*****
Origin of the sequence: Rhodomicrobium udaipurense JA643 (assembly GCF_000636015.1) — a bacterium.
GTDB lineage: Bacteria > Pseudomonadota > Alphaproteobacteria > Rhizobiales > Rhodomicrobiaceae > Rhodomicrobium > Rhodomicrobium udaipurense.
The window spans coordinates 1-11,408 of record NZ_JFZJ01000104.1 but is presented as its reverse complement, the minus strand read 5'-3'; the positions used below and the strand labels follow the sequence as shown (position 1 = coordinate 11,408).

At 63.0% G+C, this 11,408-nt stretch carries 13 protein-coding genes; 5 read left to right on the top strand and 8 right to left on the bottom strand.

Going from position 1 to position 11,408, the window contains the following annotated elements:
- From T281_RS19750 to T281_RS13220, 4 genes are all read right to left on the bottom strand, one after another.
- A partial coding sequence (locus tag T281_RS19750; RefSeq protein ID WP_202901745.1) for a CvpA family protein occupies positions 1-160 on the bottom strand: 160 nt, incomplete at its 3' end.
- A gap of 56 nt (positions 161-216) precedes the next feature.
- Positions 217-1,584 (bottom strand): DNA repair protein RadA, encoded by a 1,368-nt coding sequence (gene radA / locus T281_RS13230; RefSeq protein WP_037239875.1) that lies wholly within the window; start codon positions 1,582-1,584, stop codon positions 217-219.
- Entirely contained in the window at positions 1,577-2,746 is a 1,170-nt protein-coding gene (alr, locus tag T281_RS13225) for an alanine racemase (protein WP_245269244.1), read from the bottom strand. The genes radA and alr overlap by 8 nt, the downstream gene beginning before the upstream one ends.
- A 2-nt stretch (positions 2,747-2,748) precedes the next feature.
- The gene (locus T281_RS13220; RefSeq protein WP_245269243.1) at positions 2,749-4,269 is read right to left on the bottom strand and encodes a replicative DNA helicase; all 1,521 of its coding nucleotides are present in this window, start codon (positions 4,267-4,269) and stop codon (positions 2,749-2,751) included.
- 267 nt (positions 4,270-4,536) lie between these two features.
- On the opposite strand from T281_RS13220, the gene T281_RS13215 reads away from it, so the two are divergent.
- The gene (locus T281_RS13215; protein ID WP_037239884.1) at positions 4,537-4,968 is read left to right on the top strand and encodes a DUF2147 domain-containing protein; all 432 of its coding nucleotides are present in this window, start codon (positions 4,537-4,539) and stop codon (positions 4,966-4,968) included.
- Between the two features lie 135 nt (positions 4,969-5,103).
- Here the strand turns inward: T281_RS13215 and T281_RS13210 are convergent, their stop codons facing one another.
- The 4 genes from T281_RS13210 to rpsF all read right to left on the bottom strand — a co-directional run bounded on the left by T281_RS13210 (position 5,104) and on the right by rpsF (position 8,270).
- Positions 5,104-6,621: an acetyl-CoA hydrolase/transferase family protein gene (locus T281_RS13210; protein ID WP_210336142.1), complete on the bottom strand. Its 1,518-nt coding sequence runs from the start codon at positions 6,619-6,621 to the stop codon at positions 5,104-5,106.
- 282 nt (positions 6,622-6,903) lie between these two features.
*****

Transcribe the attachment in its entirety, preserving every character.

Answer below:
Origin of the sequence: Rhodomicrobium udaipurense JA643 (assembly GCF_000636015.1) — a bacterium.
GTDB lineage: Bacteria > Pseudomonadota > Alphaproteobacteria > Rhizobiales > Rhodomicrobiaceae > Rhodomicrobium > Rhodomicrobium udaipurense.
The window spans coordinates 1-11,408 of record NZ_JFZJ01000104.1 but is presented as its reverse complement, the minus strand read 5'-3'; the positions used below and the strand labels follow the sequence as shown (position 1 = coordinate 11,408).

At 63.0% G+C, this 11,408-nt stretch carries 13 protein-coding genes; 5 read left to right on the top strand and 8 right to left on the bottom strand.

Going from position 1 to position 11,408, the window contains the following annotated elements:
- From T281_RS19750 to T281_RS13220, 4 genes are all read right to left on the bottom strand, one after another.
- A partial coding sequence (locus tag T281_RS19750; RefSeq protein ID WP_202901745.1) for a CvpA family protein occupies positions 1-160 on the bottom strand: 160 nt, incomplete at its 3' end.
- A gap of 56 nt (positions 161-216) precedes the next feature.
- Positions 217-1,584 (bottom strand): DNA repair protein RadA, encoded by a 1,368-nt coding sequence (gene radA / locus T281_RS13230; RefSeq protein WP_037239875.1) that lies wholly within the window; start codon positions 1,582-1,584, stop codon positions 217-219.
- Entirely contained in the window at positions 1,577-2,746 is a 1,170-nt protein-coding gene (alr, locus tag T281_RS13225) for an alanine racemase (protein WP_245269244.1), read from the bottom strand. The genes radA and alr overlap by 8 nt, the downstream gene beginning before the upstream one ends.
- A 2-nt stretch (positions 2,747-2,748) precedes the next feature.
- The gene (locus T281_RS13220; RefSeq protein WP_245269243.1) at positions 2,749-4,269 is read right to left on the bottom strand and encodes a replicative DNA helicase; all 1,521 of its coding nucleotides are present in this window, start codon (positions 4,267-4,269) and stop codon (positions 2,749-2,751) included.
- 267 nt (positions 4,270-4,536) lie between these two features.
- On the opposite strand from T281_RS13220, the gene T281_RS13215 reads away from it, so the two are divergent.
- The gene (locus T281_RS13215; protein ID WP_037239884.1) at positions 4,537-4,968 is read left to right on the top strand and encodes a DUF2147 domain-containing protein; all 432 of its coding nucleotides are present in this window, start codon (positions 4,537-4,539) and stop codon (positions 4,966-4,968) included.
- Between the two features lie 135 nt (positions 4,969-5,103).
- Here the strand turns inward: T281_RS13215 and T281_RS13210 are convergent, their stop codons facing one another.
- The 4 genes from T281_RS13210 to rpsF all read right to left on the bottom strand — a co-directional run bounded on the left by T281_RS13210 (position 5,104) and on the right by rpsF (position 8,270).
- Positions 5,104-6,621: an acetyl-CoA hydrolase/transferase family protein gene (locus T281_RS13210; protein ID WP_210336142.1), complete on the bottom strand. Its 1,518-nt coding sequence runs from the start codon at positions 6,619-6,621 to the stop codon at positions 5,104-5,106.
- 282 nt (positions 6,622-6,903) lie between these two features.